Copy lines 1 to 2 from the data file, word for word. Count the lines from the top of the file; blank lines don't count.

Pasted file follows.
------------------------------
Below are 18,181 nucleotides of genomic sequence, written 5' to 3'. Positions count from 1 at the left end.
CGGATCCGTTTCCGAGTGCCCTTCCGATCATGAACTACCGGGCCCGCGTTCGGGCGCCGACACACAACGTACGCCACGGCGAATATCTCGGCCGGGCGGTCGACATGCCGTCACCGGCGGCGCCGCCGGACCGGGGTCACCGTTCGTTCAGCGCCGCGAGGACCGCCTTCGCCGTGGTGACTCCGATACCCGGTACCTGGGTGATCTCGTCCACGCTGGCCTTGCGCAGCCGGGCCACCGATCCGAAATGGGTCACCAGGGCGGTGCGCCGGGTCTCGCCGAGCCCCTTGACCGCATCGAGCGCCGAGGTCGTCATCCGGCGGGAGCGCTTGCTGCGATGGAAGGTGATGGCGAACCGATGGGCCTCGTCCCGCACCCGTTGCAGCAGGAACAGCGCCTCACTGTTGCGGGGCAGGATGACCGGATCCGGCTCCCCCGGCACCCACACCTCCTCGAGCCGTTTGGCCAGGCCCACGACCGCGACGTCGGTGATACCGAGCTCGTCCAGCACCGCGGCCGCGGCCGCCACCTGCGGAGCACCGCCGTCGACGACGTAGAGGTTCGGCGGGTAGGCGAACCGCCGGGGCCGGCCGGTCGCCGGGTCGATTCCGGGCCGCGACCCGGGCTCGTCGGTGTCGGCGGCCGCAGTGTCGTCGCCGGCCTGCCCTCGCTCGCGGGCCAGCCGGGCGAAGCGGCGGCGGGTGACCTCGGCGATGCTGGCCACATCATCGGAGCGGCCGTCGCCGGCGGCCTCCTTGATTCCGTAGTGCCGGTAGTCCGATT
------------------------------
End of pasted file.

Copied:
Below are 18,181 nucleotides of genomic sequence, written 5' to 3'. Positions count from 1 at the left end.
CGGATCCGTTTCCGAGTGCCCTTCCGATCATGAACTACCGGGCCCGCGTTCGGGCGCCGACACACAACGTACGCCACGGCGAATATCTCGGCCGGGCGGTCGACATGCCGTCACCGGCGGCGCCGCCGGACCGGGGTCACCGTTCGTTCAGCGCCGCGAGGACCGCCTTCGCCGTGGTGACTCCGATACCCGGTACCTGGGTGATCTCGTCCACGCTGGCCTTGCGCAGCCGGGCCACCGATCCGAAATGGGTCACCAGGGCGGTGCGCCGGGTCTCGCCGAGCCCCTTGACCGCATCGAGCGCCGAGGTCGTCATCCGGCGGGAGCGCTTGCTGCGATGGAAGGTGATGGCGAACCGATGGGCCTCGTCCCGCACCCGTTGCAGCAGGAACAGCGCCTCACTGTTGCGGGGCAGGATGACCGGATCCGGCTCCCCCGGCACCCACACCTCCTCGAGCCGTTTGGCCAGGCCCACGACCGCGACGTCGGTGATACCGAGCTCGTCCAGCACCGCGGCCGCGGCCGCCACCTGCGGAGCACCGCCGTCGACGACGTAGAGGTTCGGCGGGTAGGCGAACCGCCGGGGCCGGCCGGTCGCCGGGTCGATTCCGGGCCGCGACCCGGGCTCGTCGGTGTCGGCGGCCGCAGTGTCGTCGCCGGCCTGCCCTCGCTCGCGGGCCAGCCGGGCGAAGCGGCGGCGGGTGACCTCGGCGATGCTGGCCACATCATCGGAGCGGCCGTCGCCGGCGGCCTCCTTGATTCCGTAGTGCCGGTAGTCCGATT